The State is entitled to cite financial costs as a reason for refusing refugees the right to bring family members to live with them in the State, the Supreme Court has ruled.
However, a Somali man whose family reunification application was refused is entitled to bring in his mother and young sister because the refusal was outside the range of proportionate decisions open to the Minister for Justice, the five-judge court also ruled.
Mr Justice Frank Clarke, giving the unanimous judgment, dismissed an appeal by the Minister against a High Court decision quashing the refusal. The High Court had found the automatic entitlement of certain family members to reunification under section 18 of the 1996 Refugee Act could not be refused on the basis the people involved would be dependent on the State for financial support.
The High Court also found no lawful or proper proportionality assessment of the “burden of supporting dependants” had taken place. The 29-year-old came as an asylum seeker in 2007 and later sought reunification with members of his family including his wife, daughter, mother and four of his siblings.

Somali author Nuruddin Farah on 'Hiding in Plain Sight' | Minnesota Public Radio News

Somali author Nuruddin Farah on 'Hiding in Plain Sight' | Minnesota Public Radio News

Nuruddin Farah: Novelist

Author Nuruddin Farah is out with his 12th novel, "Hiding in Plain Sight." The story revolves around an African family facing extreme tragedy and grief.
The book begins with a Somali UN official dying in an explosion shortly after receiving threatening notes from a terrorist.
Next we meet the dead man's half-sister, a glamorous photographer named Bella. She lives a life of sophisticated pleasures, in Rome and other places, but her brother's demise sinks her deeply in grief. Since his wife has long-ago abandoned the kids, Bella puts Rome and lovers behind her, packs her bags, and cameras, and heads to Nairobi to pick up her niece and nephew at boarding school. In Farah's words, she feels "she is answering a call to serve, almost a religious calling."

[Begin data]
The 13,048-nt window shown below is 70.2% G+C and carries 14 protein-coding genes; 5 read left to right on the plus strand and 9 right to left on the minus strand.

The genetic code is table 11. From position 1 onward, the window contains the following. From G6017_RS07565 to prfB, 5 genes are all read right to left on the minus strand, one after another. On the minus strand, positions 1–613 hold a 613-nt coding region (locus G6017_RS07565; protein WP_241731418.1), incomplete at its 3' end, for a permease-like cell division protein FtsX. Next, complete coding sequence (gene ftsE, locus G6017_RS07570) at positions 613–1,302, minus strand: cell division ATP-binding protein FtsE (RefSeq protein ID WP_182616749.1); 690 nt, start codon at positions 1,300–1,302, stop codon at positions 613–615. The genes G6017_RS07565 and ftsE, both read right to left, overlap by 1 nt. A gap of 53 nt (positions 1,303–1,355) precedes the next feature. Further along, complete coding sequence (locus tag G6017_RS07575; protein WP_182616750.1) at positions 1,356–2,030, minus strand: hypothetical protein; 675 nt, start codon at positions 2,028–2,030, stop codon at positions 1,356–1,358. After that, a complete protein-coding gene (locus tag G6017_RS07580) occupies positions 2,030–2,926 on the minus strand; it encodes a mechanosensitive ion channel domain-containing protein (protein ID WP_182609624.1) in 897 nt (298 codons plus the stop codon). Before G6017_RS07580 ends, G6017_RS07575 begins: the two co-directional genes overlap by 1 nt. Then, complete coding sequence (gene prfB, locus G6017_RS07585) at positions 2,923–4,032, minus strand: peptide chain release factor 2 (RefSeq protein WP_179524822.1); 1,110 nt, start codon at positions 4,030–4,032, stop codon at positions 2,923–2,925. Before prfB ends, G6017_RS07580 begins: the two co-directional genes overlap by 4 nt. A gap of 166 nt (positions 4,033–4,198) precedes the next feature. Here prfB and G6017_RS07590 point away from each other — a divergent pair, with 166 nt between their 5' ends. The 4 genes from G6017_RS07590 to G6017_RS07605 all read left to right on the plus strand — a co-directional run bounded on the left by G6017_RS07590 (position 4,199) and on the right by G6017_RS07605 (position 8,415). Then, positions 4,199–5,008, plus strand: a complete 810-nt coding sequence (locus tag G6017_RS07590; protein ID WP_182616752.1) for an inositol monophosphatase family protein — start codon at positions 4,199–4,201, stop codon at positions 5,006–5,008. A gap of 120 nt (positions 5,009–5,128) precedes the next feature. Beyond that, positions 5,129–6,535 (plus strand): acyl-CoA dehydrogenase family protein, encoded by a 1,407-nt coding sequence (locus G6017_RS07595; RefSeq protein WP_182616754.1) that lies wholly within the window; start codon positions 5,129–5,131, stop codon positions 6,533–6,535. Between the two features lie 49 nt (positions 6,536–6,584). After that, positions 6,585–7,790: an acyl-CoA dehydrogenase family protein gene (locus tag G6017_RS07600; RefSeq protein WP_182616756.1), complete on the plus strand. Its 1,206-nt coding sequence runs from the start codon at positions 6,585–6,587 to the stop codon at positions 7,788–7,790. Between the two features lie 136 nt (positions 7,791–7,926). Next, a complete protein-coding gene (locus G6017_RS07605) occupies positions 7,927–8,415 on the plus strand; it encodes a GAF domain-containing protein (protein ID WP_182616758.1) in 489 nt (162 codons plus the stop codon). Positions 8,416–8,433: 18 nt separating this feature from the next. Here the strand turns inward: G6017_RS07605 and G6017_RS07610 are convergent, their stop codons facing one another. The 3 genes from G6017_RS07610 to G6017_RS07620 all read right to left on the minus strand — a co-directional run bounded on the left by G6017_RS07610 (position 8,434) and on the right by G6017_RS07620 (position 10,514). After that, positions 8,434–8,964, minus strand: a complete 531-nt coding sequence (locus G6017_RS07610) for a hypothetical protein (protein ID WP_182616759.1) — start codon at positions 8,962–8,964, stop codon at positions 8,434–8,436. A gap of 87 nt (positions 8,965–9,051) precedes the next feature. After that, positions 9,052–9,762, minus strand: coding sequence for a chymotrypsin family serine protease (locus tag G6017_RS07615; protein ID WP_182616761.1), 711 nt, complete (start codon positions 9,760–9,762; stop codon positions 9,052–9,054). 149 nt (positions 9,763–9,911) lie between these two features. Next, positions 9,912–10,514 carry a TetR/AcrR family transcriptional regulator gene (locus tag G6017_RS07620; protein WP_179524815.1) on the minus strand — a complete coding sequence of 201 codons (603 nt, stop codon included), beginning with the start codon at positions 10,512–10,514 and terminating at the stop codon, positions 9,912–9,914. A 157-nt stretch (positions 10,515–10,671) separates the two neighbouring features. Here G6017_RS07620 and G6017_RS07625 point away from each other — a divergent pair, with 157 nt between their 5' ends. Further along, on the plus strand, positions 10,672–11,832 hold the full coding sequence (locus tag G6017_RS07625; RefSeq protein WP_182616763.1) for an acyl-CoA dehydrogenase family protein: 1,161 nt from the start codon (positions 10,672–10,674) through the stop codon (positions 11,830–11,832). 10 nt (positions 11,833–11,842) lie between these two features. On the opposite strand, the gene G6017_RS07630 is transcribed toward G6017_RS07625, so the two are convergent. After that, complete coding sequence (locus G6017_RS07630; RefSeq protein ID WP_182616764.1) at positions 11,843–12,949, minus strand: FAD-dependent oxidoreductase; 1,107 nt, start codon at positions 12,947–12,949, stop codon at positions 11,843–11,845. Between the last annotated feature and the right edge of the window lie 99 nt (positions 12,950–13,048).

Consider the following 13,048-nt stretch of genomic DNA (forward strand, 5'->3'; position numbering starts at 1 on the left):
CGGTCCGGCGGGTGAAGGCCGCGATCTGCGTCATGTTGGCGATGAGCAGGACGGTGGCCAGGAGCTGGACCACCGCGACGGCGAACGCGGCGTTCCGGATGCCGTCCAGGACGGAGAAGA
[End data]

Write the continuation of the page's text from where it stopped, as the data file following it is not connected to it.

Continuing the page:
Nuruddin, born in Somalia, joins The Daily Circuit to talk about his latest novel. He told NPR about telling the story of his native country through fiction:
"I go to Somalia a great deal, perhaps, in part, to feed my imagination and also to be in touch with the experiences that other Somalis go through on a daily basis," he said. "But, in terms of writing as a writer, there's always a daily challenge when one goes into one's studio to write. And the bravest thing, I think, for a writer is to face an empty page. Almost everything else is less challenging until it comes to ... someone close to you -- as close as Basra was to me -- fall[ing] a victim to terrorism."

Soma Oil

SOil & Gas CEO On Somalia Oil Prospects

To Watch click this link: http://www.youtube.com/embed/L0wT3m76fDA?enablejsapi=1&autohide=2&controls=1&disablekb=0&fs=1&start=0&loop=0&rel=0&showinfo=0&theme=dark&modestbranding=1&wmode=transparent

Friday, November 21, 2014

Actor who played Somali pirate in Hollywood blockbuster starring Tom Hanks is jailed for brutal gang attack - Manchester Evening News

Actor who played Somali pirate in Hollywood blockbuster starring Tom Hanks is jailed for brutal gang attack - Manchester Evening News

An actor who played a Somali pirate in a Hollywood blockbuster led a gang who battered a man so severely he suffered a brain haemorrhage.
Mohammed Abdi had a minor role in the 2013 Tom Hanks movie Captain Phillips - an action film the sentencing judge said he had seen ‘more than once’.
But away from the cameras Abdi was part of a hotheaded mob who ambushed rivals as they were coming out of south Manchester takeaways.